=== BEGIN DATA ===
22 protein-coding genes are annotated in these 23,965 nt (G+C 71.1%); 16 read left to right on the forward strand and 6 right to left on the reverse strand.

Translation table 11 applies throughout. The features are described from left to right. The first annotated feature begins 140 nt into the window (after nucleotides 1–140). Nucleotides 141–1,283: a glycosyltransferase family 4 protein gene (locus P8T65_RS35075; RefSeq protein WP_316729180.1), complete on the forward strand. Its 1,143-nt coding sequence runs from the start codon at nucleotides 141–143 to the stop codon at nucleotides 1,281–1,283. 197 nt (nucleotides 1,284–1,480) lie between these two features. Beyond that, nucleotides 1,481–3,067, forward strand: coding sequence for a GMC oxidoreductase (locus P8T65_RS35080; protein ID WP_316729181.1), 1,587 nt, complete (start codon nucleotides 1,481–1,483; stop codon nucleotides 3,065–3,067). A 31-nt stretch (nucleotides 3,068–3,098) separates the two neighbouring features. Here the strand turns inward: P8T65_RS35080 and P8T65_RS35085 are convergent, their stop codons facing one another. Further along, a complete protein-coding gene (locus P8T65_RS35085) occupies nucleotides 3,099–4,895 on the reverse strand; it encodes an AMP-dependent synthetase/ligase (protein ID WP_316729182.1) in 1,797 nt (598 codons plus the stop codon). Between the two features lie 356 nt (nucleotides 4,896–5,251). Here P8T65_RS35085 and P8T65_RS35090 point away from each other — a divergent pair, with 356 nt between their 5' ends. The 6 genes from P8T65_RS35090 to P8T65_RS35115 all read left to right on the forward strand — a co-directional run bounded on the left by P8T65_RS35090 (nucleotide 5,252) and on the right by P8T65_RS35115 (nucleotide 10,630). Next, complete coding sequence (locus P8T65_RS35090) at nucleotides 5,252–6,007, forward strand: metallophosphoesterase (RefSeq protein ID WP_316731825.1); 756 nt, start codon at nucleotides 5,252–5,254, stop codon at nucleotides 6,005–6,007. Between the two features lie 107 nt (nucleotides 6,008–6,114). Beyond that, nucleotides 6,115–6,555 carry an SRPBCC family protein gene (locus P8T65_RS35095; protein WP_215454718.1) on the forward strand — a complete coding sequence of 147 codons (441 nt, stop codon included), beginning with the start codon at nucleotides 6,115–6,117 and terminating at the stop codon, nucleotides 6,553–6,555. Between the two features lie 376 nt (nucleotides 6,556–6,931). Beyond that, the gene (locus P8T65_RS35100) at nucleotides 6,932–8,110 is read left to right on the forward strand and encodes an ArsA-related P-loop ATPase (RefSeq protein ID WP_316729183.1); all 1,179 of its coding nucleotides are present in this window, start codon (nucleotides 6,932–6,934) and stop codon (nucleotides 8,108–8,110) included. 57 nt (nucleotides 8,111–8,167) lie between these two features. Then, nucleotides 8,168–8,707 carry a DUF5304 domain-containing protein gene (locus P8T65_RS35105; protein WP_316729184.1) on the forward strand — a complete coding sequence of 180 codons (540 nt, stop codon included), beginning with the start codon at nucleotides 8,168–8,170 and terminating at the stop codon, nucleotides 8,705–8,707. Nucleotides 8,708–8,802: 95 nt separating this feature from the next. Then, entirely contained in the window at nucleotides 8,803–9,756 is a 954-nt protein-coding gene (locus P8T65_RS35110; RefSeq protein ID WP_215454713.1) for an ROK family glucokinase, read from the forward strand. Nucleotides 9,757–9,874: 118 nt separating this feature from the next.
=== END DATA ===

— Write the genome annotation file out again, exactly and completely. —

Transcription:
22 protein-coding genes are annotated in these 23,965 nt (G+C 71.1%); 16 read left to right on the forward strand and 6 right to left on the reverse strand.

Translation table 11 applies throughout. The features are described from left to right. The first annotated feature begins 140 nt into the window (after nucleotides 1–140). Nucleotides 141–1,283: a glycosyltransferase family 4 protein gene (locus P8T65_RS35075; RefSeq protein WP_316729180.1), complete on the forward strand. Its 1,143-nt coding sequence runs from the start codon at nucleotides 141–143 to the stop codon at nucleotides 1,281–1,283. 197 nt (nucleotides 1,284–1,480) lie between these two features. Beyond that, nucleotides 1,481–3,067, forward strand: coding sequence for a GMC oxidoreductase (locus P8T65_RS35080; protein ID WP_316729181.1), 1,587 nt, complete (start codon nucleotides 1,481–1,483; stop codon nucleotides 3,065–3,067). A 31-nt stretch (nucleotides 3,068–3,098) separates the two neighbouring features. Here the strand turns inward: P8T65_RS35080 and P8T65_RS35085 are convergent, their stop codons facing one another. Further along, a complete protein-coding gene (locus P8T65_RS35085) occupies nucleotides 3,099–4,895 on the reverse strand; it encodes an AMP-dependent synthetase/ligase (protein ID WP_316729182.1) in 1,797 nt (598 codons plus the stop codon). Between the two features lie 356 nt (nucleotides 4,896–5,251). Here P8T65_RS35085 and P8T65_RS35090 point away from each other — a divergent pair, with 356 nt between their 5' ends. The 6 genes from P8T65_RS35090 to P8T65_RS35115 all read left to right on the forward strand — a co-directional run bounded on the left by P8T65_RS35090 (nucleotide 5,252) and on the right by P8T65_RS35115 (nucleotide 10,630). Next, complete coding sequence (locus P8T65_RS35090) at nucleotides 5,252–6,007, forward strand: metallophosphoesterase (RefSeq protein ID WP_316731825.1); 756 nt, start codon at nucleotides 5,252–5,254, stop codon at nucleotides 6,005–6,007. Between the two features lie 107 nt (nucleotides 6,008–6,114). Beyond that, nucleotides 6,115–6,555 carry an SRPBCC family protein gene (locus P8T65_RS35095; protein WP_215454718.1) on the forward strand — a complete coding sequence of 147 codons (441 nt, stop codon included), beginning with the start codon at nucleotides 6,115–6,117 and terminating at the stop codon, nucleotides 6,553–6,555. Between the two features lie 376 nt (nucleotides 6,556–6,931). Beyond that, the gene (locus P8T65_RS35100) at nucleotides 6,932–8,110 is read left to right on the forward strand and encodes an ArsA-related P-loop ATPase (RefSeq protein ID WP_316729183.1); all 1,179 of its coding nucleotides are present in this window, start codon (nucleotides 6,932–6,934) and stop codon (nucleotides 8,108–8,110) included. 57 nt (nucleotides 8,111–8,167) lie between these two features. Then, nucleotides 8,168–8,707 carry a DUF5304 domain-containing protein gene (locus P8T65_RS35105; protein WP_316729184.1) on the forward strand — a complete coding sequence of 180 codons (540 nt, stop codon included), beginning with the start codon at nucleotides 8,168–8,170 and terminating at the stop codon, nucleotides 8,705–8,707. Nucleotides 8,708–8,802: 95 nt separating this feature from the next. Then, entirely contained in the window at nucleotides 8,803–9,756 is a 954-nt protein-coding gene (locus P8T65_RS35110; RefSeq protein ID WP_215454713.1) for an ROK family glucokinase, read from the forward strand. Nucleotides 9,757–9,874: 118 nt separating this feature from the next.